Characterizing PTGER4 As a Target Gene of Autism Protein E6AP

Poster Presentation
Friday, May 11, 2018: 5:30 PM-7:00 PM
Hall Grote Zaal (de Doelen ICC Rotterdam)
C. Amadei1, J. El Hokayem2, Z. Nawaz3 and M. Alessandri4, (1)University of Miami Miller School of Medicine, Miami, FL, (2)John P. Hussman Institute for Human Genomics, University of Miami Miller School of Medicine, Miami, FL, (3)Biochemistry and Molecular Biology, University of Miami Miller School of Medicine, Miami, FL, (4)University of Miami, Coral Gables, FL
Background: ASD has been found to be associated with duplication or triplication of the UBE3A gene, which encodes for E6-associated protein (E6AP, an E3 ubiquitin ligase and transcriptional coactivator). Mice with three copies of UBE3A exhibit core ASD features and humans with Dup15q share many symptoms with ASD. However, the few E6AP ubiquitination substrates found do not explain ASD pathology. Our lab has identified and characterized E6AP as a coactivator of steroid hormone receptor signaling. Estrogens (E2) affect learning, memory and many other brain processes via estrogen receptors, which are transcription factors.

Objectives: This study tests the hypothesis that deregulation of E6AP-mediated steroid hormone receptor transcriptional signaling in the brain leads to the development of ASD. The project aims are to identify steroid hormone-dependent E6AP target genes in neurons and to study the role of these target genes in the pathogenesis of ASD. Identification of new molecular pathways that are transcriptionally regulated by E6AP will broaden our understanding of ASD.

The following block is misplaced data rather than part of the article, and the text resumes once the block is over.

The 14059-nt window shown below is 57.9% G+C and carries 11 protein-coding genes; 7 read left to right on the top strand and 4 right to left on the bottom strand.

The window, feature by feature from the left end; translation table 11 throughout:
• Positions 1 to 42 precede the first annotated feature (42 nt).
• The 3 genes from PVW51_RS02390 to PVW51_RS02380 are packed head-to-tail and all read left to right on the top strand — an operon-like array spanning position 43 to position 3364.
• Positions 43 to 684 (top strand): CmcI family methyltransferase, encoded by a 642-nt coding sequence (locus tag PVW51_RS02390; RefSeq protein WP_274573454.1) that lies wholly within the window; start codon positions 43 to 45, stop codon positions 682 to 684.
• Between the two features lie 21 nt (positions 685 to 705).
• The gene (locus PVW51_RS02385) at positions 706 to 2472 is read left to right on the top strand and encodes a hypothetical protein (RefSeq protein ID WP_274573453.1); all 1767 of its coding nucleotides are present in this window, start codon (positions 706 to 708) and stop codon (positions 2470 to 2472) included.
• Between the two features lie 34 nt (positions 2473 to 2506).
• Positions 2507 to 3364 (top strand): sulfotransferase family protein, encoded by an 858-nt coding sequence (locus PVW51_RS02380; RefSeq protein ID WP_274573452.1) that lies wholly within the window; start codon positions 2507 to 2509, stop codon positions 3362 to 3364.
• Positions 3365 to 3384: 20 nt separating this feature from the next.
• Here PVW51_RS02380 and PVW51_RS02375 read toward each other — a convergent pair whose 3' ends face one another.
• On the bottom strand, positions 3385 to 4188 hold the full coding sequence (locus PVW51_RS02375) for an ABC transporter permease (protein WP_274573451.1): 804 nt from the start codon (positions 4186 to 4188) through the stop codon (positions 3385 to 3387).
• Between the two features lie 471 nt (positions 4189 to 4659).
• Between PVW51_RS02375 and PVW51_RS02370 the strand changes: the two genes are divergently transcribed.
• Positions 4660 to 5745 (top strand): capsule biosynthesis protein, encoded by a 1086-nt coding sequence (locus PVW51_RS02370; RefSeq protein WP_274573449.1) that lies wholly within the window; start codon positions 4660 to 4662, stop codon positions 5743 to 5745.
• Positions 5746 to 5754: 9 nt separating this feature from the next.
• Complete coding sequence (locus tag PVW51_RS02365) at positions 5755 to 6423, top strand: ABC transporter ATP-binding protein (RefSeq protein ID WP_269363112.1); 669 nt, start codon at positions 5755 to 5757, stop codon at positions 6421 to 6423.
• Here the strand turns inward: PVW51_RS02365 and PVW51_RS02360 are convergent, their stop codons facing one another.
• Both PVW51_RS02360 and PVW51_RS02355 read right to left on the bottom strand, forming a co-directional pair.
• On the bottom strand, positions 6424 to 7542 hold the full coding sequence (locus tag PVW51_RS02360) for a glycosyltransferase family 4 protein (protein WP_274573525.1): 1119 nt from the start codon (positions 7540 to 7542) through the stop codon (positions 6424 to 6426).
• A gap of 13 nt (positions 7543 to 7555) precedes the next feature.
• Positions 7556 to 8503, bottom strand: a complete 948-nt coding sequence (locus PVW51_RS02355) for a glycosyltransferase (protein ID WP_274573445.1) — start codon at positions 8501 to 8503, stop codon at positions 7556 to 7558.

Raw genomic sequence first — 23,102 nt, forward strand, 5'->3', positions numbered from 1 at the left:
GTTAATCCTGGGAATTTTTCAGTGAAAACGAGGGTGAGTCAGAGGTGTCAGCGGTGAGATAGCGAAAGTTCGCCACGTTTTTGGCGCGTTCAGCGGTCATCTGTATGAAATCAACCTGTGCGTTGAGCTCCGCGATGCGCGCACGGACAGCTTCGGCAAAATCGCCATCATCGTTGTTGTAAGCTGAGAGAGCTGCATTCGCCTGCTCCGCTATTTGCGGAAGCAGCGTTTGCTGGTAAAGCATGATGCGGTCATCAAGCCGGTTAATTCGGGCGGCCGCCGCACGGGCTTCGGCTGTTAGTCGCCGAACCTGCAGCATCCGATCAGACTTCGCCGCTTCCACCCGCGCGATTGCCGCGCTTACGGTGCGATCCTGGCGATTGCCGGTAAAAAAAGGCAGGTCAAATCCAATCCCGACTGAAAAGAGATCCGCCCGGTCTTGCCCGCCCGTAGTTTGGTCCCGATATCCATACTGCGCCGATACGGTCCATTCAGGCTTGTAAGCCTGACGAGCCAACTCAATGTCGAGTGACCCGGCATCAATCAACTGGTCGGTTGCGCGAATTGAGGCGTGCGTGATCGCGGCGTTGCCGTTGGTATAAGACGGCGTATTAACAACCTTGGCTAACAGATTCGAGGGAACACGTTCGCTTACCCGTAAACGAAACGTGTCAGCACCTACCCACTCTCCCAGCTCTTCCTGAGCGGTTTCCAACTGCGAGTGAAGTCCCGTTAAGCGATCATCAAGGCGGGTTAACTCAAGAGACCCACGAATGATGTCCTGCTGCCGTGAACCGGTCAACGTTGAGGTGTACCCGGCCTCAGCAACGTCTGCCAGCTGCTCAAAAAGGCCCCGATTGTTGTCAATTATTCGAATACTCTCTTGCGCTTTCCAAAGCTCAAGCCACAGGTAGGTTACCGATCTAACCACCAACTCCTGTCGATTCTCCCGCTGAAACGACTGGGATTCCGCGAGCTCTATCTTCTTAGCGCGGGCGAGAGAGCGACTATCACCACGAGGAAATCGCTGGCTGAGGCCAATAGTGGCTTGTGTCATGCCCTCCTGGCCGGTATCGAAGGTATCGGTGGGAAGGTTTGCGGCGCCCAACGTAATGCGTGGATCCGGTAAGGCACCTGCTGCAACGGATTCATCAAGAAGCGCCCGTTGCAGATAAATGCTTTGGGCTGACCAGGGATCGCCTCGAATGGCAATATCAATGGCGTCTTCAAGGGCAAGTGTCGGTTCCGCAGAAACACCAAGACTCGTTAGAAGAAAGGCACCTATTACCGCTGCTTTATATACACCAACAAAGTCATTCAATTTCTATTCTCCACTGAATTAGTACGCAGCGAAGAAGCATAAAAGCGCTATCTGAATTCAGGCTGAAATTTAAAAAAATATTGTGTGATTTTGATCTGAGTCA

Methods: Potential E6AP target genes were identified by microarray of MCF-7 breast cancer cells. Cells from the mouse neuroblastoma Neuro2a cell line were cultured. Cells were transfected with E6AP or had E6AP knocked down by siRNA and then were treated with physiologically relevant doses of estrogen, the estrogen receptor antagonist tamoxifen, or vehicle. Assays included western blot, co-immunoprecipitation, qRT-PCR, and microscopy.

Results: 1) E6-AP and ER colocalize in mouse HPC neurons. 2) E6-AP and ERα translocate to the nucleus of Neuro2a (N2a) cells upon E2 treatment. 3) E6-AP and ERα complex in N2a. 4) The learning and memory gene for prostaglandin E receptor 4, PTGER4, is an E6AP-dependent target gene that is downregulated in the presence of E6AP or estrogen.

Conclusions: We have identified a memory and learning gene that is regulated by E6AP and E2-dependent: PTGER4. This is evidence that PTGER4 may be altered in ASD, leading to learning and memory symptoms. PTGER4 allows phosphorylation of glycogen synthase kinase 3 (GSK3). GSK3 has a large role in apoptosis and has been implicated in neuropsychiatric disorders such as Alzheimer’s disease and bipolar disorder. Given that GSK3 is amyloidogenic and ASD patients exhibit increased beta amyloid deposition, increased E6AP leading to decreased PTGER4 may lead to decreased inhibitory phosphorylation of GSK3. In a case study, the GSK3 inhibitor ketamine actually improved an adult ASD patient’s symptoms, supporting this theory. Further experiments will be necessary to confirm these promising findings.